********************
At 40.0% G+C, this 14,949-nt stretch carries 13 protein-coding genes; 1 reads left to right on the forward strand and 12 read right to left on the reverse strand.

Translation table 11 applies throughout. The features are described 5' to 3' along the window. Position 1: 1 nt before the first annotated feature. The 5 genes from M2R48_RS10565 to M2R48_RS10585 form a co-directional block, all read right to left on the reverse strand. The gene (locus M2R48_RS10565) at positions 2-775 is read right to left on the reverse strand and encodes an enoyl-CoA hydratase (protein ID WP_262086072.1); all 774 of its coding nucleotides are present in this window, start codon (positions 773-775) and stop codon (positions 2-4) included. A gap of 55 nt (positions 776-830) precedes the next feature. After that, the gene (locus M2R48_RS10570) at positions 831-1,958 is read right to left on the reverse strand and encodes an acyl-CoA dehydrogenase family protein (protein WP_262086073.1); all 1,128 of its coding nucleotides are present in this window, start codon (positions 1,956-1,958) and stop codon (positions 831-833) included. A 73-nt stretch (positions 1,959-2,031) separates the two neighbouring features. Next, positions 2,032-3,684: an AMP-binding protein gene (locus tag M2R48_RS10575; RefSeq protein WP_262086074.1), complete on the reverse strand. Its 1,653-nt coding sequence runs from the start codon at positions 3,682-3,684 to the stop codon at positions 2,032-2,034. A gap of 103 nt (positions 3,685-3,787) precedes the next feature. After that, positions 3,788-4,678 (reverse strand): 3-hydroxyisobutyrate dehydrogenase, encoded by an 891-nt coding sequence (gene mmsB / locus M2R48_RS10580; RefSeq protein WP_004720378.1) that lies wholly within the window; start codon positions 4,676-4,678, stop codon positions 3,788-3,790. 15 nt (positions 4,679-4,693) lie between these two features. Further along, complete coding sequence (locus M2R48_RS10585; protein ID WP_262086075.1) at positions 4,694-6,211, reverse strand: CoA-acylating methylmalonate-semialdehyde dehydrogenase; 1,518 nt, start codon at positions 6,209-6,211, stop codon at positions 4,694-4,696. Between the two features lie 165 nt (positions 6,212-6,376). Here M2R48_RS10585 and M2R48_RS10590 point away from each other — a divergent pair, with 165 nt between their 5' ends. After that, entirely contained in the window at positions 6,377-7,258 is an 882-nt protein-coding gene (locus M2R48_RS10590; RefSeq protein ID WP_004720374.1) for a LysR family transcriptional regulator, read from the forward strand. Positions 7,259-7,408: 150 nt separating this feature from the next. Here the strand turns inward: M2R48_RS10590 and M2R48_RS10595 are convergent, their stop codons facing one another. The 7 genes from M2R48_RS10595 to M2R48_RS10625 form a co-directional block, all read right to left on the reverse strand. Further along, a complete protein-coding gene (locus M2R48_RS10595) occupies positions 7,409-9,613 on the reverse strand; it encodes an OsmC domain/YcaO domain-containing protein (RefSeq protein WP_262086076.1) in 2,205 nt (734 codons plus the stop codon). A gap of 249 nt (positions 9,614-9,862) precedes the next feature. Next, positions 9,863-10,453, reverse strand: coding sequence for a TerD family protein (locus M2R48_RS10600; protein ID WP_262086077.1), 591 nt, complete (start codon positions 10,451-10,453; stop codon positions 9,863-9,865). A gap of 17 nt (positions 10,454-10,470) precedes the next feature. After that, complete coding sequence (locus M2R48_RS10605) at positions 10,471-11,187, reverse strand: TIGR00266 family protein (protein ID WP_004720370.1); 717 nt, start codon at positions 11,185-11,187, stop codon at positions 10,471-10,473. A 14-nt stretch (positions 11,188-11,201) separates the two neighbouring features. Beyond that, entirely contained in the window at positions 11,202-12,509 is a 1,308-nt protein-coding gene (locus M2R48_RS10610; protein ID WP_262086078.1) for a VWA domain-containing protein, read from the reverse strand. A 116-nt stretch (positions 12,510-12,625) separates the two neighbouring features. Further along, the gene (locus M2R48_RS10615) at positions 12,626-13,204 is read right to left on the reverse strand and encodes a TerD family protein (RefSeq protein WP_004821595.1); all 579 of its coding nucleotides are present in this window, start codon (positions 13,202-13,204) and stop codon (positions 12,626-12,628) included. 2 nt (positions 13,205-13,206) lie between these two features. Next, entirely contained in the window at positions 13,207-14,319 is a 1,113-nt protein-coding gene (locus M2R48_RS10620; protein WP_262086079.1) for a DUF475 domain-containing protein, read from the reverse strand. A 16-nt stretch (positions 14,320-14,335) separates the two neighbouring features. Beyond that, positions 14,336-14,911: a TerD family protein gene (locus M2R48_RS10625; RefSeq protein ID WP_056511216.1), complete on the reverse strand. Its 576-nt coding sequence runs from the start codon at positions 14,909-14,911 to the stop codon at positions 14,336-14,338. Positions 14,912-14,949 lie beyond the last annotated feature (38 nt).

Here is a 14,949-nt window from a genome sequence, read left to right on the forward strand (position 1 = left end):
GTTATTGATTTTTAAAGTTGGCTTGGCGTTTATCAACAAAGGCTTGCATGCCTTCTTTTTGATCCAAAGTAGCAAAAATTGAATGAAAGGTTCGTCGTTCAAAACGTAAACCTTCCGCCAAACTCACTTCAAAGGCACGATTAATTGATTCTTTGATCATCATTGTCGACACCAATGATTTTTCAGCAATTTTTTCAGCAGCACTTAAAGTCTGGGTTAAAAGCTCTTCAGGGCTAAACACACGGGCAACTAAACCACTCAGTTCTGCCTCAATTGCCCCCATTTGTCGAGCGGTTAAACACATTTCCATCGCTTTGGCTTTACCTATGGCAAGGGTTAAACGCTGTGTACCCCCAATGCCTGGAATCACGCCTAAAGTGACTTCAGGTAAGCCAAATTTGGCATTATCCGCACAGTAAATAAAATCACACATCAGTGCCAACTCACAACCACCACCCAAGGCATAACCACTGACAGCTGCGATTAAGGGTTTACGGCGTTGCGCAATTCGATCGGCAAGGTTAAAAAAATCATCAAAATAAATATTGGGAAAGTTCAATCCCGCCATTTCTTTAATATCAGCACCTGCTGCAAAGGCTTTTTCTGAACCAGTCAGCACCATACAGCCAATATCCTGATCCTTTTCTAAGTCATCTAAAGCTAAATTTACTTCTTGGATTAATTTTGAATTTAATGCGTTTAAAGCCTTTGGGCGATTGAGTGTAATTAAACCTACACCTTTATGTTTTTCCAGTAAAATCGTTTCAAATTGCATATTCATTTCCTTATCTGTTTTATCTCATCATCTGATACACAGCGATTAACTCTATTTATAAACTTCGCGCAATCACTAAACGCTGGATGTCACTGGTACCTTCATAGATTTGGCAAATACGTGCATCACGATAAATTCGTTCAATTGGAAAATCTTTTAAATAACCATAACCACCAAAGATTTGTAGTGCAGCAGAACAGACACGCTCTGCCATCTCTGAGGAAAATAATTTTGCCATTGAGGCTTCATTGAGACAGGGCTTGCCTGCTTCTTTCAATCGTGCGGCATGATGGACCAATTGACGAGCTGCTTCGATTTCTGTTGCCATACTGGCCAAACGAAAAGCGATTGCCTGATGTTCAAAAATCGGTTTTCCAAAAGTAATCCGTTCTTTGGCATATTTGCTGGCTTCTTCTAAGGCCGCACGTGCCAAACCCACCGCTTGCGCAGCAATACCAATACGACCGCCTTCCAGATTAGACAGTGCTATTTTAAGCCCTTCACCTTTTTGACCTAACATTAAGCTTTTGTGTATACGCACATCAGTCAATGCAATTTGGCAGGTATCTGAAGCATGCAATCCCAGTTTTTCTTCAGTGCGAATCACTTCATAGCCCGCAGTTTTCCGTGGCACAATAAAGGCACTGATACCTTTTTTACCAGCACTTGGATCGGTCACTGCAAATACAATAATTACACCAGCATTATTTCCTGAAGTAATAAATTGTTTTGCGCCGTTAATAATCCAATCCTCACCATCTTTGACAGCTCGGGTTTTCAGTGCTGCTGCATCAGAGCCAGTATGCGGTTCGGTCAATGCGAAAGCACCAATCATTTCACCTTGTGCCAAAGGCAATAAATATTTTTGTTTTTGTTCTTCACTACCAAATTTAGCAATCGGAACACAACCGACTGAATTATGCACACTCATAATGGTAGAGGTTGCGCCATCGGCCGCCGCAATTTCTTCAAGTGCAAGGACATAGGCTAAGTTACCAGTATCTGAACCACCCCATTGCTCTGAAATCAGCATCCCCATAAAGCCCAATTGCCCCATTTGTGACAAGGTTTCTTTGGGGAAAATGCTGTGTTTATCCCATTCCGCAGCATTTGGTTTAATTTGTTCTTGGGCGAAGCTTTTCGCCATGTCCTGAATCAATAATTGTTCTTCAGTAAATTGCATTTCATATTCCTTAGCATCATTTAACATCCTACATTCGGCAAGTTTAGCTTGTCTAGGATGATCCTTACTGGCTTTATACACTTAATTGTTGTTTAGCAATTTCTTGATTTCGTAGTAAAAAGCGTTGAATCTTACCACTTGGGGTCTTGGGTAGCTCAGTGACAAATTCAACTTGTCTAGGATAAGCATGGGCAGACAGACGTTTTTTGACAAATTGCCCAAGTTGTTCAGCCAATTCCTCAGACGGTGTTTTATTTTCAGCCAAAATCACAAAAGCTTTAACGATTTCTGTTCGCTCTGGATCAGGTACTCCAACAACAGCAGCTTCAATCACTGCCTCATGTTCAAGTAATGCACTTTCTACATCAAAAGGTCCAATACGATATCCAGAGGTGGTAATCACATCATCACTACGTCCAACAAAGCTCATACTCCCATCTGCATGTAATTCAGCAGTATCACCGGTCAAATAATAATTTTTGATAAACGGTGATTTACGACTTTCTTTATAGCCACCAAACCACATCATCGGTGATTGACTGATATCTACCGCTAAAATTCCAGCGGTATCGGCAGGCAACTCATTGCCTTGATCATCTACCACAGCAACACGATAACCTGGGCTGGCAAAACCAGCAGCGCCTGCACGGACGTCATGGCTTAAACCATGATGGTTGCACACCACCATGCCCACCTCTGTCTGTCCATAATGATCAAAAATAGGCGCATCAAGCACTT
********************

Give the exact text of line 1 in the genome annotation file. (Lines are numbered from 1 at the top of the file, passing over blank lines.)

At 40.0% G+C, this 14,949-nt stretch carries 13 protein-coding genes; 1 reads left to right on the forward strand and 12 read right to left on the reverse strand.